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Oilers Sign Ben Scrivens

Derek Leung

The Edmonton Oilers have signed goaltender Ben Scrivens to a new two-year contract, which according to Josh Rimer, will give him a cap hit of $2.3M per season. It's an interesting deal, a touch more than what I thought the Oilers would need to spend to retain his services given that Scrivens hadn't yet received a strong NHL payday, but remains very likely to provide them with strong value if Scrivens can provide average NHL goaltending.

The deal currently puts him in a tie for the 25th highest cap hit among goaltenders for the 2014-15 season. The guy he's tied with, Ben Bishop, was signed by Tampa Bay in somewhat similar circumstances last season, but the differences--Bishop was an RFA and signed into a lower cap--highlight some strong negotiating from Craig MacTavish. If Scrivens works out as well for the Oilers as Bishop has for the Lightning, I'm sure we'll all be thrilled.

So is that likely? That might be a step too far, but it certainly seems plausible. Scrivens has put up a .925 even strength save percentage during his career so far, but that spans just 1,326 even strength shots in parts of three seasons. That save percentage number is quality for an NHL starter, but the sample size simply isn't large enough for us to be very confident about his ability to sustain it. One thing that does point in the direction of confidence in that regard is Scrivens' AHL performance: his overall save percentage in that league during the regular season is .923 on 2,626 shots against. It's not a sure thing, but this is a decent bet.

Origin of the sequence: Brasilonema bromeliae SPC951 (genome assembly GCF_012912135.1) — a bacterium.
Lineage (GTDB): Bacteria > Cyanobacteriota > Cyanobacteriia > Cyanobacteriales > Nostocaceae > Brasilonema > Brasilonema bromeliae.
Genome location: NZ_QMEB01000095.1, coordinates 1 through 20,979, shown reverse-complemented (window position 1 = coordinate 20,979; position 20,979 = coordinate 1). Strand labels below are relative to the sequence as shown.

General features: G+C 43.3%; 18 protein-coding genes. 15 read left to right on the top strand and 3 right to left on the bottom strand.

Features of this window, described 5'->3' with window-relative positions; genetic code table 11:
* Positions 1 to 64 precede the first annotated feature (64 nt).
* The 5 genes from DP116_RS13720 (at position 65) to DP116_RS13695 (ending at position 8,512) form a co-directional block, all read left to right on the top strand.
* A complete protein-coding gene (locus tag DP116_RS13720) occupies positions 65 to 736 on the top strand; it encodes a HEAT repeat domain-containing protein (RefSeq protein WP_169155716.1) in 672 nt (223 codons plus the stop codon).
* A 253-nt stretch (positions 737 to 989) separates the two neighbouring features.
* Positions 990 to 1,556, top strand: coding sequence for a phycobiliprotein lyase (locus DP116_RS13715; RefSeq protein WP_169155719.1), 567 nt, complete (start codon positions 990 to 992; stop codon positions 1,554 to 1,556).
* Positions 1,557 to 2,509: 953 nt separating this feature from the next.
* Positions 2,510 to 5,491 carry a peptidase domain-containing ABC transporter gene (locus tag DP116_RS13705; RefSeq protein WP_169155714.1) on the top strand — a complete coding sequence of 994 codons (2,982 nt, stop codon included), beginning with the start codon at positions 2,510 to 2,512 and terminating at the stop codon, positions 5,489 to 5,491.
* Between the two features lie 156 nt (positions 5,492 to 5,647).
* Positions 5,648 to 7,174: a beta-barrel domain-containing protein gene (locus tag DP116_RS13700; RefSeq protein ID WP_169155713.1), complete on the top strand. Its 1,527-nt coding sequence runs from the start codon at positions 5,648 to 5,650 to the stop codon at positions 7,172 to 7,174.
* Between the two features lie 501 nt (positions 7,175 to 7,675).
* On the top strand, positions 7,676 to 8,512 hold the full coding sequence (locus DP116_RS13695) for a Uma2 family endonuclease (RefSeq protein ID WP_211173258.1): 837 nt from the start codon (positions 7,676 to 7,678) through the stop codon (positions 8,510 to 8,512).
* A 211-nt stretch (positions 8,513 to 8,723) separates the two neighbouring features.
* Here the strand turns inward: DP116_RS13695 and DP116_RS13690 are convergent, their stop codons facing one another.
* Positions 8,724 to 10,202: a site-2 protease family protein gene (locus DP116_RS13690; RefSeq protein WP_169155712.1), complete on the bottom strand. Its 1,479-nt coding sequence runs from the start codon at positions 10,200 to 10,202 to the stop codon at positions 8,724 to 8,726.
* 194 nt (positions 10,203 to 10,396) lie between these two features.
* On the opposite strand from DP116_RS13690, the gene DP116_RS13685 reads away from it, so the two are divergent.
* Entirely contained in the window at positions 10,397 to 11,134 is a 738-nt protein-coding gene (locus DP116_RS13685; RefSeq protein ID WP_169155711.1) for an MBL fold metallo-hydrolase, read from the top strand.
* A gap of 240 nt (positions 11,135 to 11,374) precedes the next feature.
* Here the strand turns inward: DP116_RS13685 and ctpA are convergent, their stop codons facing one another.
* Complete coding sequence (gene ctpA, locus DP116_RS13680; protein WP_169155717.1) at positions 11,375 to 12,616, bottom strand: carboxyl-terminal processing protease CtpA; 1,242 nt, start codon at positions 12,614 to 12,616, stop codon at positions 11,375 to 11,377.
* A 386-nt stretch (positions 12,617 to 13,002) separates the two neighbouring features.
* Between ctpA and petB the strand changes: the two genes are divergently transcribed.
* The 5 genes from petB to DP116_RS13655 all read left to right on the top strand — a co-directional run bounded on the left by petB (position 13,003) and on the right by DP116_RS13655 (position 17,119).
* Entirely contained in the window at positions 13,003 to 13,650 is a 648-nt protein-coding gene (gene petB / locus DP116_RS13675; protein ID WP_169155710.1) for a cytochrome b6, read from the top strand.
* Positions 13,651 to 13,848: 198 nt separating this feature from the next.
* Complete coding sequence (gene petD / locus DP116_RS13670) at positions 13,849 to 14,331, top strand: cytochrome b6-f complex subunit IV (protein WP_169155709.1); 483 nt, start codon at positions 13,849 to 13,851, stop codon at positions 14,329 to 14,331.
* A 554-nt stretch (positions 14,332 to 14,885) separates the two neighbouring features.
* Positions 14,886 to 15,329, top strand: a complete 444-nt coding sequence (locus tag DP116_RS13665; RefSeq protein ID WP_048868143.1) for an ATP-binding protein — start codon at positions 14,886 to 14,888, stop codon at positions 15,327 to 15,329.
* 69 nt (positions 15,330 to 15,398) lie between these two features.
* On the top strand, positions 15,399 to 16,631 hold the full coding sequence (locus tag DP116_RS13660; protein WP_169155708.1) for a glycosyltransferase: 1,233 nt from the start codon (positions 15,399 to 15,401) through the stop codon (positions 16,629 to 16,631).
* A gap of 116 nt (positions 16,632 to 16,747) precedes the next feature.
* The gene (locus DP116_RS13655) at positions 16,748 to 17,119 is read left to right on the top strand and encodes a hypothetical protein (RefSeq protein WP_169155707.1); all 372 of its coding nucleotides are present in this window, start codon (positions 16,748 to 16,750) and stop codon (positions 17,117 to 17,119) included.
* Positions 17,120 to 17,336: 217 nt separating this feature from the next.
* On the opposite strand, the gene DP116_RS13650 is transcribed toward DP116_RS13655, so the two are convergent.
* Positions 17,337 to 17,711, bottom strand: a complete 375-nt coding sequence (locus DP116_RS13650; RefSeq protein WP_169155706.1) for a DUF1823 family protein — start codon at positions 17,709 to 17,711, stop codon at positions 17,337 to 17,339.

If I were to complain at all about the deal, it's that the two-year term and relatively low financial commitment makes this a pretty conventional signing for a promising but largely unproven goaltender. It would be interesting to know how much more the Oilers would have had to spend to sign Scrivens for, say, five or six years. If it was somewhere in the neighbourhood of $3M to $3.5M per season, it's a substantially riskier move that could pay off in a huge way if things worked out well because it would give the Oilers a below-market starter in their window to contend.

As it stands, this deal is a good one, but very conservative. Scrivens will likely be fighting for the starter's job next season (just as Bishop battled with Anders Lindback in Tampa Bay this season), so Craig MacTavish is probably going to add another goalie at a similar price point. Hopefully it works to provide the Oilers with much more stability in goal and brings them a little bit closer to meaningful games in March.